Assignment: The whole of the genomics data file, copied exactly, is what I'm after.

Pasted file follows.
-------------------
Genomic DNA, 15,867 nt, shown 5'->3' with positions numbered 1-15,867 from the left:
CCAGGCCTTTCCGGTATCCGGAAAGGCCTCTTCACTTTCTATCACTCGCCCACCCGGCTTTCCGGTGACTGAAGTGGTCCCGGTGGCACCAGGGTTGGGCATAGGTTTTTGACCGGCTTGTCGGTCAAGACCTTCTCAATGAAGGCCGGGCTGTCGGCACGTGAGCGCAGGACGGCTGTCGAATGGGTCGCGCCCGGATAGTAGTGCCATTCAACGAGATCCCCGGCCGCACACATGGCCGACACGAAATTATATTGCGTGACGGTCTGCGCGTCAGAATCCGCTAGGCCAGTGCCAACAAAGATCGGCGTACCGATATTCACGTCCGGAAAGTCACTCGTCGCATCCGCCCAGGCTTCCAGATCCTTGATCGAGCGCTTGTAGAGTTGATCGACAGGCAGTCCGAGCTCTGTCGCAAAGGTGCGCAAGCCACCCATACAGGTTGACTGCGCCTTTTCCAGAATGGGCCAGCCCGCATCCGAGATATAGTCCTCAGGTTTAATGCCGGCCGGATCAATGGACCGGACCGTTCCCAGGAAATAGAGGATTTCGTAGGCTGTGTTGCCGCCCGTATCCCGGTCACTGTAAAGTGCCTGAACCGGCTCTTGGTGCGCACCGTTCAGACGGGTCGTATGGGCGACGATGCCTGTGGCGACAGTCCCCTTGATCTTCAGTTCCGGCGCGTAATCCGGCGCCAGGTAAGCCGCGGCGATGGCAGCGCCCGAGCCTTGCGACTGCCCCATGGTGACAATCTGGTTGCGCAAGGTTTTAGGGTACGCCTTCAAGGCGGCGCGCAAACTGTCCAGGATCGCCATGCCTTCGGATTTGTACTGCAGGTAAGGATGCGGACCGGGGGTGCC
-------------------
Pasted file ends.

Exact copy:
Genomic DNA, 15,867 nt, shown 5'->3' with positions numbered 1-15,867 from the left:
CCAGGCCTTTCCGGTATCCGGAAAGGCCTCTTCACTTTCTATCACTCGCCCACCCGGCTTTCCGGTGACTGAAGTGGTCCCGGTGGCACCAGGGTTGGGCATAGGTTTTTGACCGGCTTGTCGGTCAAGACCTTCTCAATGAAGGCCGGGCTGTCGGCACGTGAGCGCAGGACGGCTGTCGAATGGGTCGCGCCCGGATAGTAGTGCCATTCAACGAGATCCCCGGCCGCACACATGGCCGACACGAAATTATATTGCGTGACGGTCTGCGCGTCAGAATCCGCTAGGCCAGTGCCAACAAAGATCGGCGTACCGATATTCACGTCCGGAAAGTCACTCGTCGCATCCGCCCAGGCTTCCAGATCCTTGATCGAGCGCTTGTAGAGTTGATCGACAGGCAGTCCGAGCTCTGTCGCAAAGGTGCGCAAGCCACCCATACAGGTTGACTGCGCCTTTTCCAGAATGGGCCAGCCCGCATCCGAGATATAGTCCTCAGGTTTAATGCCGGCCGGATCAATGGACCGGACCGTTCCCAGGAAATAGAGGATTTCGTAGGCTGTGTTGCCGCCCGTATCCCGGTCACTGTAAAGTGCCTGAACCGGCTCTTGGTGCGCACCGTTCAGACGGGTCGTATGGGCGACGATGCCTGTGGCGACAGTCCCCTTGATCTTCAGTTCCGGCGCGTAATCCGGCGCCAGGTAAGCCGCGGCGATGGCAGCGCCCGAGCCTTGCGACTGCCCCATGGTGACAATCTGGTTGCGCAAGGTTTTAGGGTACGCCTTCAAGGCGGCGCGCAAACTGTCCAGGATCGCCATGCCTTCGGATTTGTACTGCAGGTAAGGATGCGGACCGGGGGTGCC